A Love Letter to Steven Sondheim
directed by Peter Lamoureux
starring Judy Collins
Wildflower Records, LLC; MVD Visual
Steven Sondheim is the 800 pound gorilla of the musical theatre world, and he’s just not the easiest composer for the neophyte. True, his mantel piece is covered with Tonys and Emmys and Grammys and all those tchotchkes of fame in the trade, but his music is complex, confounding and nowhere near accessible as Webber or Lerner and Loewe. But it IS worth the effort; it’s filled with complex chords, unexpected notes, and it grows on you with repeated listening.
A year ago singer Judy Collins sang these selections from the Sondheim song book in Denver’s acoustically delightful Boettcher concert hall. This DVD captures that evening, and there real effort in making this sound as good as a seat in the front row. But there are a few cheats, not everything here is Sondheim. Collins opens with a crystalline “Chelsea Morning” (by Joni Mitchell) and mid concert she drops in a medley of John Denver tunes. This takes the edge off the main concert, but there’s still plenty of Sondheim on this plate. “Assassins” gives us his strongest material even as it the most difficult show he’s written. The song examines the story behind the dozen people who tried or succeeded in killing a president; here Collins tackles “The Gun Song” just to stretch herself. Easier tunes includes “Send in the Clowns” from A Little Night Music and “Green Finch and Linnet Bird” from Sweeney Todd. But there are some tunes I still struggle with; “I Remember Sky” and “Children and Art” come from the justifiable obscure Evening Primrose and 1985’s quirky Sunday in the Park with George. As I said, this is a concert that takes some effort on the listener’s part.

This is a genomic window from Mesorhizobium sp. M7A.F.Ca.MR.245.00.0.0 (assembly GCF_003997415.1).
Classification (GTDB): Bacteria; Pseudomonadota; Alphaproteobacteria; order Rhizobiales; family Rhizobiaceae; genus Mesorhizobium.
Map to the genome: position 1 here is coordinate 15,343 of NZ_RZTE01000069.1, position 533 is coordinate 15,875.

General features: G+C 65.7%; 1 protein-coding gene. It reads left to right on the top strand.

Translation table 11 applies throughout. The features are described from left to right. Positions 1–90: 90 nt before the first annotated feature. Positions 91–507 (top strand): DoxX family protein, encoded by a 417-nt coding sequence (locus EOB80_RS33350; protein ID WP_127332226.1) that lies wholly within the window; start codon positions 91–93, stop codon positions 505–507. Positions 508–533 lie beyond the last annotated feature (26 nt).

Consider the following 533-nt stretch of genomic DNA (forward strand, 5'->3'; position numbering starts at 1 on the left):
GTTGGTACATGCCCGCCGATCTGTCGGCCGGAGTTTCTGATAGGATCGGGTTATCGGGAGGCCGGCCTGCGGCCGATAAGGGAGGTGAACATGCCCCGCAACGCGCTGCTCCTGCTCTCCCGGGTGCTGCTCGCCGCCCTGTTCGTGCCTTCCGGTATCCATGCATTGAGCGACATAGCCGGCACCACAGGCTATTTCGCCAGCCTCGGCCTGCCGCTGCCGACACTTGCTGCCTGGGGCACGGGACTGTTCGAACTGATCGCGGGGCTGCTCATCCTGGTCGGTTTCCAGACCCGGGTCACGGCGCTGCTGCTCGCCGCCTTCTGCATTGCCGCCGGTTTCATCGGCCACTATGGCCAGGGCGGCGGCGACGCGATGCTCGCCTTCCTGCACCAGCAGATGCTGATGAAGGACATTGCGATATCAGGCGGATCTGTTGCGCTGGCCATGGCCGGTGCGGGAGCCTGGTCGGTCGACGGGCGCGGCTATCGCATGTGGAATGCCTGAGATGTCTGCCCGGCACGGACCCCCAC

On the back side of the disc we find an excellent interview with Collins and well as a rehearsal session for “Beyond the Sky.” Collins career began in the frothy hippy days of the ’60s; she’s still going strong and her voice is as clear as ever. This is a concert for the dedicated, the musical theater nerds, and the old fans from the days of yore. Turn off your personal electronics and settle in for a challenging concert.